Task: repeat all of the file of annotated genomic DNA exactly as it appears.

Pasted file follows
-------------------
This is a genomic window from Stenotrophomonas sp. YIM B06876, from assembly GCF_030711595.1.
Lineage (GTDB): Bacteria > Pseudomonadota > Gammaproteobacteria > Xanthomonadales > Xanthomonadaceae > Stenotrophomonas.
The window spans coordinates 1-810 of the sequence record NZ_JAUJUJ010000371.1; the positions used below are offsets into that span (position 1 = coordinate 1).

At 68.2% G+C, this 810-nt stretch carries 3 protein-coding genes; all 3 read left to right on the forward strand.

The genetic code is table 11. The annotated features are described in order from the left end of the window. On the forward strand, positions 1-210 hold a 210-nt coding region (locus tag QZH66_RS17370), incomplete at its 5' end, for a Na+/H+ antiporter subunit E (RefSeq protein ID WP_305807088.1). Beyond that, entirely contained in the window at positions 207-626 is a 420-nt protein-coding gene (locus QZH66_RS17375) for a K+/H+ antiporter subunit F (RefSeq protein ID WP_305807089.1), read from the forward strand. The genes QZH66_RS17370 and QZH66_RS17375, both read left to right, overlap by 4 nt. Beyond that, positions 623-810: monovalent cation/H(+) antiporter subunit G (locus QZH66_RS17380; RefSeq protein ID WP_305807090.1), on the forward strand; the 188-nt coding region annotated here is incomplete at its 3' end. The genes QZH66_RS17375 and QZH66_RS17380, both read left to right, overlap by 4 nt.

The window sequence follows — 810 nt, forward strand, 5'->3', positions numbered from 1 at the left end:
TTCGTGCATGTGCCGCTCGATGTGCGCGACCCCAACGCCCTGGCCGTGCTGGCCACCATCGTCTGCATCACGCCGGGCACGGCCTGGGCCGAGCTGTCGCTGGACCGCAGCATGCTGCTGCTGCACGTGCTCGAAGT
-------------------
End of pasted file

This is a genomic window from Stenotrophomonas sp. YIM B06876, from assembly GCF_030711595.1.
Lineage (GTDB): Bacteria > Pseudomonadota > Gammaproteobacteria > Xanthomonadales > Xanthomonadaceae > Stenotrophomonas.
The window spans coordinates 1-810 of the sequence record NZ_JAUJUJ010000371.1; the positions used below are offsets into that span (position 1 = coordinate 1).

At 68.2% G+C, this 810-nt stretch carries 3 protein-coding genes; all 3 read left to right on the forward strand.

The genetic code is table 11. The annotated features are described in order from the left end of the window. On the forward strand, positions 1-210 hold a 210-nt coding region (locus tag QZH66_RS17370), incomplete at its 5' end, for a Na+/H+ antiporter subunit E (RefSeq protein ID WP_305807088.1). Beyond that, entirely contained in the window at positions 207-626 is a 420-nt protein-coding gene (locus QZH66_RS17375) for a K+/H+ antiporter subunit F (RefSeq protein ID WP_305807089.1), read from the forward strand. The genes QZH66_RS17370 and QZH66_RS17375, both read left to right, overlap by 4 nt. Beyond that, positions 623-810: monovalent cation/H(+) antiporter subunit G (locus QZH66_RS17380; RefSeq protein ID WP_305807090.1), on the forward strand; the 188-nt coding region annotated here is incomplete at its 3' end. The genes QZH66_RS17375 and QZH66_RS17380, both read left to right, overlap by 4 nt.

The window sequence follows — 810 nt, forward strand, 5'->3', positions numbered from 1 at the left end:
TTCGTGCATGTGCCGCTCGATGTGCGCGACCCCAACGCCCTGGCCGTGCTGGCCACCATCGTCTGCATCACGCCGGGCACGGCCTGGGCCGAGCTGTCGCTGGACCGCAGCATGCTGCTGCTGCACGTGCTCGAAGT